Photo Technical

How to safely process digital photo files – A21

ART 21 PHOTO 1

This shot of a computer screen shows the generation of a new folder on a PC

Welcome aboard photo enthusiast.  The first option I explored in developing a work flow for all the photographs you and I take was by visiting the digital kiosk at a local CVS (or Walgreens, etc.).  It’s not an expensive or complicated approach, but as mentioned at the close of the last article, I and the employees were unable to get the kiosk to work for me.

Let me add, my photography means a lot to me, and it makes me nervous to put my work in strange equipment, and handing it over to anything less then a professional lab is not an option.  Unfortunately, digital has been hard on labs.  They are few and not especially convenient considering other options.

To avoid risk, save time and the trip to the drugstore, let’s have fun and move on to a better way of processing out photo files.  This is also my favorite way in that it gives us complete control over the images we have taken.

The first step is to remove the photographs taken and stored on your camera’s memory card and put them on your computer.  You can do this either by connecting your camera directly to your computer via a cable generally provided with the product, or you pull the memory card from your camera and put it into a card reader that attaches to your computer.  Again, if removing the card from your camera, make sure the power is off.

With the exception of the Leica, which still offers the option of capturing in RAW, all compact camera today capture images taken in a jpg format?  This is not as good as RAW, because jpg’s are files heavily filtered by camera software.  They are however universal, meaning recognized by all computers regardless of what model camera has taken them.

So when you attach the camera or place it’s memory card in a reader, both commonly connected via a USB cable to your computer, it will show up on your computer as a drive letter and from there you can process your image files from your memory disk into a folder on your hard drive.

At this point a picture is worth a thousand words and multiple pictures I have taken of a PC computer screen are much easier to follow (note most of you are PC users, but the procedure is similar on a MAC).  With your computer on:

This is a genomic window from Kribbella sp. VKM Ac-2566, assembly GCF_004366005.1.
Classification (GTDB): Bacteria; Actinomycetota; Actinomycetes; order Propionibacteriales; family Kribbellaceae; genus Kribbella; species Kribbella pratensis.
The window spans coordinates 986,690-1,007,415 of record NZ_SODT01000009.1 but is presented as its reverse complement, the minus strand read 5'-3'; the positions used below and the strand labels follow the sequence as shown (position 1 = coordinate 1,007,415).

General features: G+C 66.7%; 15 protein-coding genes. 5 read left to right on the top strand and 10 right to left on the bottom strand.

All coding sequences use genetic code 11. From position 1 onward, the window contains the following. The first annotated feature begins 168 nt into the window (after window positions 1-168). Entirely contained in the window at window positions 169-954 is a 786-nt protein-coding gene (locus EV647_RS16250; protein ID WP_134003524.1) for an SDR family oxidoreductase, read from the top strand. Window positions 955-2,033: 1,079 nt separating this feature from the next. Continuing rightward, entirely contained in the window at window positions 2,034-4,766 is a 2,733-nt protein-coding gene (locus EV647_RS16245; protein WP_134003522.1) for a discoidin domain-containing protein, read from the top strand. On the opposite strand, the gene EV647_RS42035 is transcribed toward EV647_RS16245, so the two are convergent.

PHOTO 1:  The first step is to create a folder to transfer put your camera memory card photo files into.  Use your computer or hand mouse and right click on your screen.  A drop down menu appears with a “New” option.  Move your cursor over this word and a larger drop down menu appears topped off with a yellow “Folder,” and click on it.

PHOTO 2:  A yellow folder appears (here in upper right area of screen) with “New Folder” below in blue followed by a flashing cursor.  Backspace to delete the name “New Folder,” and the cursor moves left to allow you to type in a name of your choice.  I have named mine “Article 21” for these photos for this article.

PHOTO 3:  Now click the “START” button at the lower left of your screen.  A menu pops up and on the upper right side click on “My Computer.

PHOTO 4:   Another menu pops out showing all the main folders and drives, which should include your memory card if it was attached via a card reader.  Note your main hard drive is usually designated as Drive C:  You can now click and hold on the folder (Article 21) and drag it right over Drive C and drop it there to transfer your photo files from your memory card.

PHOTO 5:  But in my case I will make the folder “Article 21” a sub-folder to an existing folder on my hard Drive C:  I would click on the hard drive and get to another menu with lots of folders, one of which is “photoprojects.”

PHOTO 6:  Clicking on “photoprojects” would bring down more folders of which one is named “The Triton” and this is where I will drag and drop the “Article 21” folder for transferring photos for this article on the memory card.  I will show this process in the next session….., until then, permission to come ashore.